The Rio Gringo

Grrr. I just read another empty short travel story about Brazil. 

I love Rio as much as the next person but perhaps for different reasons. I’ve lost track of how many “Gringo in Rio” short travel stories I’ve read over the years and how they all write about eating the same food (churrasco), drinking the same drinks (caipirinha), going to the same locations (Ipanema, Cristo) and at times, sadly buying the same types of ‘entertainment’. The moral of their little stories always ends up being ‘ditch the rat race in the States, live the good life in Brazil’ yet I’m sure this pretty much never happens in the end. They sprinkle their writing with the (better than) good but never the bad and the ugly…but for good reason, because what would be left for the sensational foreign journalists to write about if not the bad and the ugly? (Save the Frontline piece in the post below)

Now forget the good, bad and the ugly and I’ll tell you what I would prefer. How about the Brazilianized story? The reality that the average gringo would eventually face if left on their own for more than 6 months in Brazil. Better yet, where is the Rio Gringo that cares about the Brazilian story? Ahhh, now it starts to make sense, its the majority of those just passing through that don’t care about anything but having a good time, a slice of home while far away.

If only I could make the laws, I would ban any kind of tourism that wasn’t of the eco(cologial) or cultural type…instead of pouring money into a cycle of allowing for and serving those who couldn’t care less about the country they are going to.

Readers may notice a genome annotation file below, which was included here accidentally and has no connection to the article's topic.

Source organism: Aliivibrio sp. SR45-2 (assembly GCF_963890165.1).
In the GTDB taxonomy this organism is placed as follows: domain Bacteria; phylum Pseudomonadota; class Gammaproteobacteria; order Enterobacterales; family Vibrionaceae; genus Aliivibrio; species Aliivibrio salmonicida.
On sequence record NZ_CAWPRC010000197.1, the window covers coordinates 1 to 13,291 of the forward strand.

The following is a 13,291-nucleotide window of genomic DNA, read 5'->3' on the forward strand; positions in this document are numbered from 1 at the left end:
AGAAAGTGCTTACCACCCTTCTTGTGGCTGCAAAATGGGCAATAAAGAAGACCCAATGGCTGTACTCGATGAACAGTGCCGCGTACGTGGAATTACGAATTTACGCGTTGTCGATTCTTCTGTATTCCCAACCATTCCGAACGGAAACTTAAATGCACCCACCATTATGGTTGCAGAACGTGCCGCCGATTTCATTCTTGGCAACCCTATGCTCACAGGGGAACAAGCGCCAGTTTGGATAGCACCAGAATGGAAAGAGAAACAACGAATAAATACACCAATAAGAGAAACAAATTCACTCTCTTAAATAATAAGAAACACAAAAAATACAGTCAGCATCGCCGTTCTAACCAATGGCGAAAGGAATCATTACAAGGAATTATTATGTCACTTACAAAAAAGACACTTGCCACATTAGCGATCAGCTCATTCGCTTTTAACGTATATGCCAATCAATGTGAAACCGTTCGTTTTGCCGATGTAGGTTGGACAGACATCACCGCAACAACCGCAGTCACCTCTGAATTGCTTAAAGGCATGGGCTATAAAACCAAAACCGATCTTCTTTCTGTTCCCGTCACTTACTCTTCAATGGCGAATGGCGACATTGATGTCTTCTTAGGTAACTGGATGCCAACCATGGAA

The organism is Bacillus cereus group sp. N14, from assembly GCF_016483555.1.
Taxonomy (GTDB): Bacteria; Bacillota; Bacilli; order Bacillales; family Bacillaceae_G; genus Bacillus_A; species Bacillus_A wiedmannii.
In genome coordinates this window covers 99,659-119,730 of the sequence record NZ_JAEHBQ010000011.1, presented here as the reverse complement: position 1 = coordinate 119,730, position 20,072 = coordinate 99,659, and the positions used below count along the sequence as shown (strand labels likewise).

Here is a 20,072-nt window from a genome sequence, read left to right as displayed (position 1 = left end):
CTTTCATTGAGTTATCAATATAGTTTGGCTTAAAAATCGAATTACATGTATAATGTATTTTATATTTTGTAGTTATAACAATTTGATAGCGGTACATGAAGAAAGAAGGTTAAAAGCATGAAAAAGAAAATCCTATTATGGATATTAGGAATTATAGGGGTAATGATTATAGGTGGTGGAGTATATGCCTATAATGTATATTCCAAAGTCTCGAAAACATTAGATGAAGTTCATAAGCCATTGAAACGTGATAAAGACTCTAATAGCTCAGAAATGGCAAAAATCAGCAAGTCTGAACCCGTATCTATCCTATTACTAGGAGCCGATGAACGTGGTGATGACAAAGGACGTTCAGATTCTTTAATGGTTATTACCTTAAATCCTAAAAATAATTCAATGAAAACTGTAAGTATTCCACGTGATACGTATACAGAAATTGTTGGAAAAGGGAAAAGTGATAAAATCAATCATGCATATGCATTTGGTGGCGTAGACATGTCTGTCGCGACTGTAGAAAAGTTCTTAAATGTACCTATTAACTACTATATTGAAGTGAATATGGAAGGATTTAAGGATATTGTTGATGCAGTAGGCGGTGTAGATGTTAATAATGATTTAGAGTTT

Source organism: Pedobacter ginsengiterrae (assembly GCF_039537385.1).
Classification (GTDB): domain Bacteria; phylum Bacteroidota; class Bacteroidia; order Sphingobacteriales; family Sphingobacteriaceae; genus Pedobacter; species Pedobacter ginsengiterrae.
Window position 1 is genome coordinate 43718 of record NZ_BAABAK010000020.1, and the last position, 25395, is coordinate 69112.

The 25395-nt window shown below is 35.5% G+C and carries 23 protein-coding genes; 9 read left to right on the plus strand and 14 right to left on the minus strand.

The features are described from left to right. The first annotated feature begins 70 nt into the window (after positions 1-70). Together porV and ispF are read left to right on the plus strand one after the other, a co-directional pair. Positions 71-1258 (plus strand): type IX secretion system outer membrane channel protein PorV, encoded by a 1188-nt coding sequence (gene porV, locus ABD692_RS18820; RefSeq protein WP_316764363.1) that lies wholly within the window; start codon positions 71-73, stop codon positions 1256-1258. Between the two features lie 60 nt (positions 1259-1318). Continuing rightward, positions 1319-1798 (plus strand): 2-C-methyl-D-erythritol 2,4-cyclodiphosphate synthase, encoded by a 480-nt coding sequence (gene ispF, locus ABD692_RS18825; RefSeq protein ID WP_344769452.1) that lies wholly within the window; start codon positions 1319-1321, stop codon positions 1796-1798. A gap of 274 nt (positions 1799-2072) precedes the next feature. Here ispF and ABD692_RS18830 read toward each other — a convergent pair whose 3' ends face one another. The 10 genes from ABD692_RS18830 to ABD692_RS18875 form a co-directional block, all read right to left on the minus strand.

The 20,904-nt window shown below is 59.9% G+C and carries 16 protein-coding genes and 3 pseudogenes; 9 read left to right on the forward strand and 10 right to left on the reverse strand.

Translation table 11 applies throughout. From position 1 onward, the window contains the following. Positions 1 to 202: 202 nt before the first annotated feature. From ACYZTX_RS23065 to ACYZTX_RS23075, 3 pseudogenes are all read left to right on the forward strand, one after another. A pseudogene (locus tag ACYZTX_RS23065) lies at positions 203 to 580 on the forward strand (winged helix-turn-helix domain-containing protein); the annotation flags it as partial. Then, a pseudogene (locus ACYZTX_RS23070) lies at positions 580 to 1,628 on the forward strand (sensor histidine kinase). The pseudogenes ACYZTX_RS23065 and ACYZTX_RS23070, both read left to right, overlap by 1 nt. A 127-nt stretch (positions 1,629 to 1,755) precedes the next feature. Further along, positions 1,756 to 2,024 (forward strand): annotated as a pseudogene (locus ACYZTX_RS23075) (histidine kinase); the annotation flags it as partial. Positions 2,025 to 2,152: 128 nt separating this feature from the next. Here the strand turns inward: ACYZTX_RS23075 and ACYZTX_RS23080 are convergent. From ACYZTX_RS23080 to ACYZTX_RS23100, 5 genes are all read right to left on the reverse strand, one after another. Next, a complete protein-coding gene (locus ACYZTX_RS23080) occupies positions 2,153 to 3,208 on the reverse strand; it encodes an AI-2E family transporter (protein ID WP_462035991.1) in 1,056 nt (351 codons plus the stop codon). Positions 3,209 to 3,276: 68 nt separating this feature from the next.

6 thoughts on “The Rio Gringo

  1. I so agree with you. Mindless, cheap tourism is so damaging. We all hear those gringo stories, fear not, you are not alone. Maybe people should approach tourism in a responsible manner (as if, I am dreaming now, aint i?).

  2. Thanks Anna for your thoughts. Its definitely a tough thing to get rid of due to all the money that gets poured into cheap tourism (on both sides of the coin) in Brazil and all over the world. The best solution then becomes to increase other forms of tourism through awareness and basically promotional means so that one day they might equal out.

  3. hmm, but you forget that these gringos, however misled they are about the “real brazil”, also bring dollars which helps the local economy. i don’t believe tourism as such is a bad thing, as long as it doesn’t fall into activities that hurt others (child prostitution, etc.) one could write a similar tirade about people who come to the u.s. and see only disney world and shopping malls. but hey, if that’s what they want to do and where they want to spend their money, unload your wallets!

  4. Thank you Laura for the response. I haven’t forgotten that point, I merely chose not to mention it because I figured it to be an obvious point. Even as such, I still would write the same post because I care more about an honest portrayal than about making money off of a false portrayal. Likewise, I would hope people would not come to the US just to see Disney World, etc as there is no lesson in experiencing such things. I also understand that not everyone wants to get a lesson out of every single thing they do but I attribute this to commercialization of society and the dumbing down of most things for a dumbed down public (a match made in marketing heaven). I’m not for limiting freedoms but more so I am for educating people on better ways to make use of their freedoms.

  5. Pingback: Why is Brazil so cool? « Eyes On Brazil

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